Since the 1996 Olympics in Atlanta, the world has seen an American at the top of the men’s 200 backstroke podium at every Games. Brad Bridgewater (1996), Lenny Krayzelburg (2000), Aaron Piersol (2004), and current U.S. National Team members Ryan Lochte (2008) and Tyler Clary (2012) have led the red, white, and blue to 200 back victory. Heading into the Rio Olympics, the U.S. will have their hands full in this event. The men will have to battle it out in Omaha to determine who the Americans will send up against a stacked international field that includes Mitch Larkin, Ryosuke Irie, and Evgeny Rylov.
For the past 2 seasons, Ryan Murphy has started to build his presence on the international stage for Team USA. He swam in his first long course World Championships last summer, racing in the 200 back, the mixed 400 medley relay, and the men’s 400 medley relay. Individually, Murphy made his first world championship final appearance in the 200 back, winding up 5th in a personal best 1:55.00. He had an explosive NCAA season, breaking the American records in both the 100 (43.49) and 200 yard backstrokes (1:35.73). To follow that, he’s already gone a best time in the 200 meter back this year, posting a 1:54.94 at the Canadian Olympic Trials in April. Murphy’s momentum and his experience as an Olympic Trials finalist in 2012 set him up well for Omaha.
Swimming alongside Murphy in the 2015 World Championships was veteran Tyler Clary, the defending Olympic gold medalist in this event. In 2012, Clary qualified for his first Olympic team, which led to his statement performance in London, where he swam a 1:53.41 to win the 200 back. This Olympic cycle, Clary has a bronze in the 200 back from 2013 Worlds (1:54.64) and a gold from 2014 Pan Pacs (1:54.91). He fell off the pace last summer, placing 7th in Kazan with a 1:56.26.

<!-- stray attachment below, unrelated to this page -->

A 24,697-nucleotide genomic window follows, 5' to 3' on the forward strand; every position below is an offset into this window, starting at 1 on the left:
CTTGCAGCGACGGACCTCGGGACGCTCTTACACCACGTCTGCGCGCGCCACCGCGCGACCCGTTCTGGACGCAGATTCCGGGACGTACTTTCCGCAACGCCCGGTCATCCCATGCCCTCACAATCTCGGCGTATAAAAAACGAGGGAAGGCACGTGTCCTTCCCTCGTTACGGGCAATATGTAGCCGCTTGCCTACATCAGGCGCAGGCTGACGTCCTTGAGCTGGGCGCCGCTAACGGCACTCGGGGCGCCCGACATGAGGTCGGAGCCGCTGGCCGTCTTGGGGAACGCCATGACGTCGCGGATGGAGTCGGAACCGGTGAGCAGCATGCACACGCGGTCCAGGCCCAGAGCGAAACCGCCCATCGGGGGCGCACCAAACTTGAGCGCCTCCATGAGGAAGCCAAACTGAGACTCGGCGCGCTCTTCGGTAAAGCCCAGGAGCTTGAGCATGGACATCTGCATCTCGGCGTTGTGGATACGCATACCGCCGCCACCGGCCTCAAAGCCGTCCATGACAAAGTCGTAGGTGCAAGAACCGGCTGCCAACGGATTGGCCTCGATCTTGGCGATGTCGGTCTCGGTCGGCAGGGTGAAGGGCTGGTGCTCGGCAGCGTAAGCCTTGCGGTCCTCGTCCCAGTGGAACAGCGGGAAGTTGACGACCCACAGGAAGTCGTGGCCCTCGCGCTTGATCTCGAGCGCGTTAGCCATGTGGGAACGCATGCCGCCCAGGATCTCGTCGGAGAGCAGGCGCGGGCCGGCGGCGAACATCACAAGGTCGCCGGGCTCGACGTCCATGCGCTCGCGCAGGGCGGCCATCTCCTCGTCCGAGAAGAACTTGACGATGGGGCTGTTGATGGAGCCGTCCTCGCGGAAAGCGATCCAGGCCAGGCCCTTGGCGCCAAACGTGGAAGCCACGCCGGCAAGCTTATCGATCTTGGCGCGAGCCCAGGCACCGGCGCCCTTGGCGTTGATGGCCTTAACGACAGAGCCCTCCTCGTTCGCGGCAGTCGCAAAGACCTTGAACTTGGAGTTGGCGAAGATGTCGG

Ryan Lochte, the 2008 gold medalist in this event, has a big decision to make about whether or not he will swim it in Omaha. It’s possible that Lochte may not swim the 200 back because it clashes with the 200 IM at trials. Lochte, now 32, has welcomed the challenge of that tough double in the past, but the recovery time between events has become a bigger issue with age. Lochte was the favorite to win this event in London before Clary pulled off the upset, and ended up with the bronze behind Irie. He bounced back the next year, winning 2013 Worlds in 1:53.79. In 2014, he was 3rd in the event at Nationals with a 1:56.47, but opted out of the event at Pan Pacs, and didn’t swim it at 2015 Worlds. If he chooses to race the 200 back at trials he could make a 3rd Olympic appearance in the event.
Matt Grevers, the 2012 Olympic gold medalist in the 100 back, hasn’t traditionally swum the 200 back at major meets, but it also worth mentioning. At 2012 Trials, he qualified 3rd after prelims, but scratched out of the race before semifinals. He swam a textile best this season to win U.S. Winter Nationals in December, clocking a 1:57.24.